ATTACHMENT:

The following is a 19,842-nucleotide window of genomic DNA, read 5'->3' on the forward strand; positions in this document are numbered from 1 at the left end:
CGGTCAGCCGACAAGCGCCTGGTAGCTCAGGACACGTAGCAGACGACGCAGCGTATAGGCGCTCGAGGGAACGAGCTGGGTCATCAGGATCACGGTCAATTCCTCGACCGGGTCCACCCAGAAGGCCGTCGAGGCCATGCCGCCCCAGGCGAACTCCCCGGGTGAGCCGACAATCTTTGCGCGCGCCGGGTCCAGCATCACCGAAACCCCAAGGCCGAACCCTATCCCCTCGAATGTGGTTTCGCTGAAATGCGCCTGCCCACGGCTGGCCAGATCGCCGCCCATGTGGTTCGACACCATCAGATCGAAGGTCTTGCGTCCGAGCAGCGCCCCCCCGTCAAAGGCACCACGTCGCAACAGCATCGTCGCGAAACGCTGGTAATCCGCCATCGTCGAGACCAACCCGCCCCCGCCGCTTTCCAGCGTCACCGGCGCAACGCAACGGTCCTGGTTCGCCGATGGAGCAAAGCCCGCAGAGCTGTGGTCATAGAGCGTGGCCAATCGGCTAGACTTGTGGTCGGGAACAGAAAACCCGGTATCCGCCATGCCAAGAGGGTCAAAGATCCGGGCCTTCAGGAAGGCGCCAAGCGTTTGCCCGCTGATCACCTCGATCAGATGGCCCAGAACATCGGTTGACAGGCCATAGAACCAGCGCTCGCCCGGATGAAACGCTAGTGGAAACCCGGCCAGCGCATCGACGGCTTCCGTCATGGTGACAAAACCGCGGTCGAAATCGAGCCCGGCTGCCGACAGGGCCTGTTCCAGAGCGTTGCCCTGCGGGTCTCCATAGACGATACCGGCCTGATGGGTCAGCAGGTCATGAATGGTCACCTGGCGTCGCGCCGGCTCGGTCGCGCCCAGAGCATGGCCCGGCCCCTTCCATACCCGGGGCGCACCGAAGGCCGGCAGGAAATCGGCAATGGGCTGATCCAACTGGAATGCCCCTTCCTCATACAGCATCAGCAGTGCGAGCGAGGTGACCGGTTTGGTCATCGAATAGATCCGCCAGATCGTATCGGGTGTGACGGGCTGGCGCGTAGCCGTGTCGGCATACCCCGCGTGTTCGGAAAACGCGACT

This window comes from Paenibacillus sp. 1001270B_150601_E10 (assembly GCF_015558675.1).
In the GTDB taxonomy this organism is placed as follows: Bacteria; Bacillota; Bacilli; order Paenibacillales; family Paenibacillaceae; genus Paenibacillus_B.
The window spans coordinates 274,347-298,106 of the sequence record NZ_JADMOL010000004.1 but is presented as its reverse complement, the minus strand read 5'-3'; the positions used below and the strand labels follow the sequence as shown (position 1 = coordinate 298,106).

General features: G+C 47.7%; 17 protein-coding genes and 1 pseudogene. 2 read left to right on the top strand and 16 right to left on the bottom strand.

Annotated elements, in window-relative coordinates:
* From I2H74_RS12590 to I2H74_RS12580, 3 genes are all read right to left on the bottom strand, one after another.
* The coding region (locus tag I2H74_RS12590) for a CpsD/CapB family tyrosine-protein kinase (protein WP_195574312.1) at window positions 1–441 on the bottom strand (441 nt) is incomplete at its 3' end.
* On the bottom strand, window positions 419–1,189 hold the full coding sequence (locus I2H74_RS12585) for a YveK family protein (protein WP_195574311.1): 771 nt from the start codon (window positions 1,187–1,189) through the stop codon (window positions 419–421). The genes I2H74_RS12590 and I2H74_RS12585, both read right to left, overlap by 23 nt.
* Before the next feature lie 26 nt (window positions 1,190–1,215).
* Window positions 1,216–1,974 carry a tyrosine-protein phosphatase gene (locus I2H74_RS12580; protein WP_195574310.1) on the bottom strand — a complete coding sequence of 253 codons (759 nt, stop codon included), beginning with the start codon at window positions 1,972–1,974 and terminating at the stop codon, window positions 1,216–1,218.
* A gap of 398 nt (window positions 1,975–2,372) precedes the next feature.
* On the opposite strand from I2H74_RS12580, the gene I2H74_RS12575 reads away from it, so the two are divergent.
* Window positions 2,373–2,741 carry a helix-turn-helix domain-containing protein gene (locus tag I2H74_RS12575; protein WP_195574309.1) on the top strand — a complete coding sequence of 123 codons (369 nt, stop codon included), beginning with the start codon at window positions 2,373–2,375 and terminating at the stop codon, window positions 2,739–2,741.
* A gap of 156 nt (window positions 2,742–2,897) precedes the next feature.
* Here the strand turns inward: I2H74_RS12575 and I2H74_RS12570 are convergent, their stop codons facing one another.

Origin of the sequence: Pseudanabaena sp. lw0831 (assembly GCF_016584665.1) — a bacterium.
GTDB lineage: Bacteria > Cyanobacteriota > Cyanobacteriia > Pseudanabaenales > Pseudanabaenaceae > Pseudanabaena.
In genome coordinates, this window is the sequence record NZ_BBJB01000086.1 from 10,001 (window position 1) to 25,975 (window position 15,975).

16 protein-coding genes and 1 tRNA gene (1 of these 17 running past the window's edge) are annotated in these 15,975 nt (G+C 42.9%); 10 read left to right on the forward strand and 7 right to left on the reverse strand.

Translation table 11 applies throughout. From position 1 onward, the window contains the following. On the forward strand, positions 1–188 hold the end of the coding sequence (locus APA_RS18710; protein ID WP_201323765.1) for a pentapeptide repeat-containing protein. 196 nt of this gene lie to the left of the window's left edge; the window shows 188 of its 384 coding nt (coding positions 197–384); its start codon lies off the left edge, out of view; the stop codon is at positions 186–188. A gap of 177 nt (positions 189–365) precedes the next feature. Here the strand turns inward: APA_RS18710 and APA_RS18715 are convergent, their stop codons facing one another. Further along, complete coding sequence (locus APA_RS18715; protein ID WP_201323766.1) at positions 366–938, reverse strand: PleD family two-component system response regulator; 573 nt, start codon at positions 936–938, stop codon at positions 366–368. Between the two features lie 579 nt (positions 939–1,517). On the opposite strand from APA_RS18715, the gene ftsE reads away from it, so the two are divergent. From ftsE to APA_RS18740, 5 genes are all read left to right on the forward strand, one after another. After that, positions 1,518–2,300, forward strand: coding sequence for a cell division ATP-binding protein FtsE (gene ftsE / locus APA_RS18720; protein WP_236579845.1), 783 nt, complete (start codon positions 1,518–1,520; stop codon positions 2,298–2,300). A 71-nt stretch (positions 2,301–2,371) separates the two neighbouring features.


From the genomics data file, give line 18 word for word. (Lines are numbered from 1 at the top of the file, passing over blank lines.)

Origin of the sequence: Pseudanabaena sp. lw0831 (assembly GCF_016584665.1) — a bacterium.